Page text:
How Mutual Funds Could Get a Lot Less Taxing

focus on mutual fund investing
One hot-button tax issue that surprises many taxpayers every year is just how much tax their mutual funds can generate -- regardless of whether those funds have actually made their shareholders any money lately.

Recently, mutual-fund research giant Morningstar called on lawmakers to fix what many have long seen as an unfair tax law that hurts many fund investors. Although attempts by Congress over the past 15 years have thus far yielded no success, Morningstar hopes that the results of the 2014 elections will make compromise on this key issue for ordinary American investors more likely.

How Mutual Funds Hurt You at Tax Time

In general, mutual funds have a number of attractive characteristics. They allow investors with even small amounts of money to invest in a wide array of different stocks, bonds or other securities, with the ability to get a diversified portfolio easily and efficiently. Moreover, unlike regular companies, mutual funds don't have to pay any taxes at the corporate level, which means that they can pass through all of the income that they generate to their shareholders.

The price that mutual fund shareholders pay for these benefits, though, can be harsh. Mutual funds have to distribute nearly all of their income each year, including any capital gains that they've generated from the sale of investment securities in their portfolios. When you receive a mutual fund distribution, you usually have to include the distribution in your taxable income, unless you use a tax-favored retirement account like an IRA to invest in the fund.

Two aspects of mutual fund taxes are particularly unfair. First, you have to pay taxes on these fund distributions even if you never see the money. Many fund investors choose to reinvest any distributions back into additional fund shares, leaving them in exactly the same financial position before and after a fund makes its mandatory payout. Yet the Internal Revenue Service doesn't distinguish between receiving your distribution in cash or reinvesting it into the fund; you have to pay taxes either way.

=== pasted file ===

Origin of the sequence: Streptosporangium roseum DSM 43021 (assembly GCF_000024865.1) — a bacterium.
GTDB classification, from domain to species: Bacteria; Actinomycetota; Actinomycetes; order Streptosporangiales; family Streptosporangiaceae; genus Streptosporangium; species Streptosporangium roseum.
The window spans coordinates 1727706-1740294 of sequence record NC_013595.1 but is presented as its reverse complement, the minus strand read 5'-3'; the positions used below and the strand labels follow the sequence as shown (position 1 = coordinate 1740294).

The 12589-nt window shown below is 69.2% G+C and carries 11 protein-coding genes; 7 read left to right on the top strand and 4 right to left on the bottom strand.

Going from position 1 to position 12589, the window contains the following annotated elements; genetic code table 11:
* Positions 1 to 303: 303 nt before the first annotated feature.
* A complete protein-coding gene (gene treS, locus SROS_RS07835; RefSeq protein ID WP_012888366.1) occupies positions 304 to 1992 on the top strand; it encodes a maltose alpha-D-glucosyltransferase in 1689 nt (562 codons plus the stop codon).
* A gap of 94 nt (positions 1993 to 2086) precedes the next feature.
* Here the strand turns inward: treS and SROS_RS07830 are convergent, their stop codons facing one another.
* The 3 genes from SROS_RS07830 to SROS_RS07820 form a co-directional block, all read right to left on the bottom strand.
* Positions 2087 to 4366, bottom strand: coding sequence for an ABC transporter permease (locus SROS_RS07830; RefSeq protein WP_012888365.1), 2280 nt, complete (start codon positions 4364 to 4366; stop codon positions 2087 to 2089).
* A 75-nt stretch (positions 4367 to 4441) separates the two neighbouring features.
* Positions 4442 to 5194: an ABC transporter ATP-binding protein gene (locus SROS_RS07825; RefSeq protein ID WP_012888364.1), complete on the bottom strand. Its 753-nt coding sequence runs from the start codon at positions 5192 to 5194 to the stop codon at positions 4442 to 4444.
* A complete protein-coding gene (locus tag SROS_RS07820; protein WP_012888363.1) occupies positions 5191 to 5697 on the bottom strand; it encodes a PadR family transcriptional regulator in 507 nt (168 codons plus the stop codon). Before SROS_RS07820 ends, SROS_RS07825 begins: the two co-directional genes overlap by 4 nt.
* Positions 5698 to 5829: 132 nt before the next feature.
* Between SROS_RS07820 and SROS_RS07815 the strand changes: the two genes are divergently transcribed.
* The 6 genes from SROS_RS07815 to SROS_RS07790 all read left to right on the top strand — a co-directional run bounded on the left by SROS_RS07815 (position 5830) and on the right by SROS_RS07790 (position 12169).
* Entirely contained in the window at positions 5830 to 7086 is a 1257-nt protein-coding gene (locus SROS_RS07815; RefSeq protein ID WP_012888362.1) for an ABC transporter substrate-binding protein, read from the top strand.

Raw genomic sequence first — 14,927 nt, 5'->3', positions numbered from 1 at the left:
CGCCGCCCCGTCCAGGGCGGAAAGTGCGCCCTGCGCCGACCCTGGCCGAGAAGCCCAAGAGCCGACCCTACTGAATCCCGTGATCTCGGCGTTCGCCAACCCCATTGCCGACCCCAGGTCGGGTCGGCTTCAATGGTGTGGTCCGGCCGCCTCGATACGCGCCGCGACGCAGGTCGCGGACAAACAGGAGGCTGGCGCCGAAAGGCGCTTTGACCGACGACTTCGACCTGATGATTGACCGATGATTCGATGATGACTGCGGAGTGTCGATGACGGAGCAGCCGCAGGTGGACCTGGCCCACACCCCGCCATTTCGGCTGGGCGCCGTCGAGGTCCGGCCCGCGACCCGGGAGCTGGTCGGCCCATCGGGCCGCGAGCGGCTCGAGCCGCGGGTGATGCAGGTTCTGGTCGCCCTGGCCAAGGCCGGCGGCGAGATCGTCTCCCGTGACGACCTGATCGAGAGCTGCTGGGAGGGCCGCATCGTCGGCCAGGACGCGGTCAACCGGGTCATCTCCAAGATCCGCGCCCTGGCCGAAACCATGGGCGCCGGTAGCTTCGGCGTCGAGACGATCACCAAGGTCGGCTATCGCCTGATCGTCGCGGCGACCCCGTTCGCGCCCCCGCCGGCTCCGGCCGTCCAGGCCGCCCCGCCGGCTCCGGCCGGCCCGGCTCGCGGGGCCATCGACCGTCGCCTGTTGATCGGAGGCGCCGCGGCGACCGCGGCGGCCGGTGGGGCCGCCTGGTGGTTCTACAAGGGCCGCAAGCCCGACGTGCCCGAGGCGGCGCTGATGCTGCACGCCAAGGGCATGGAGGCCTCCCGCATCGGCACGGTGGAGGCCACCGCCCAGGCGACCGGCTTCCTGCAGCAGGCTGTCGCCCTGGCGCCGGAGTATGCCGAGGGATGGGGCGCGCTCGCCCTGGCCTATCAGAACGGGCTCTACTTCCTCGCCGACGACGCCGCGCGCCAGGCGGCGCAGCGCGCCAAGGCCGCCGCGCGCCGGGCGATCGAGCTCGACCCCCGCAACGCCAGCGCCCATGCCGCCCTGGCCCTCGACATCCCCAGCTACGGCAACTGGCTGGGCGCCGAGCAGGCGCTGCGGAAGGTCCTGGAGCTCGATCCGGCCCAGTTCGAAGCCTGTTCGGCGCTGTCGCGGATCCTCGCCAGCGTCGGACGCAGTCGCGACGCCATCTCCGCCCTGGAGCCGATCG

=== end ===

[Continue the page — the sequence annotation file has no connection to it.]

What's even more unfair is that you might end up having to pay tax even if you never received the benefit from the income or capital gains in question. For instance, say you invest $100 to buy four shares of a mutual fund at $25 per share, the day before it makes a large capital-gains distribution of $5 per share. If you elect to have your distribution reinvested, you'll end up having a total of five shares, because your four shares will pay you a total of $20, exactly matching the after-distribution price of the fund shares: the original $25 less the $5-per-share distribution.

After you reinvest the distribution, those five shares at $20 each will still be worth a total of $100. Yet you'll have to pay tax on the $20 -- even though the gains came about from investments made long before you bought into the fund.

The History of Mutual Fund Tax Reform

Unfortunately, lawmakers have a bad track record in dealing with mutual fund tax issues. Back in 2001, when the bursting of the tech bubble led to huge losses combined with extensive capital-gains distributions from mutual funds, 90 mutual fund industry leaders looked for support in Congress to allow mutual fund shareholders to defer taxes on capital gains distributions. Yet the bill never moved forward.

On several occasions between then and now, the issue has arisen. Most notably, during 2008, the stock market again plunged at the same time that funds had to make sizable distributions. Yet the budget cost of offering that tax break is substantial enough that it's difficult for lawmakers to make the economics of the proposal work.

As a result, mutual fund investors shouldn't expect Congress to have their back at tax time. Alternatives that you have include using more tax-efficient exchange-traded funds, or investing with IRAs, 401(k)s, or other retirement accounts that offer tax deferral on mutual fund distributions. Unless lawmakers finally break through the gridlock to get mutual fund tax reform passed, your best bet is to take other measures to protect yourself from unfair taxes.

Motley Fool contributor Dan Caplinger has endured mutual-fund taxation for a long, long time. You can follow him on Twitter @DanCaplinger or on Google+. To read about our favorite high-yielding dividend stocks for any investor, check out our free report.​

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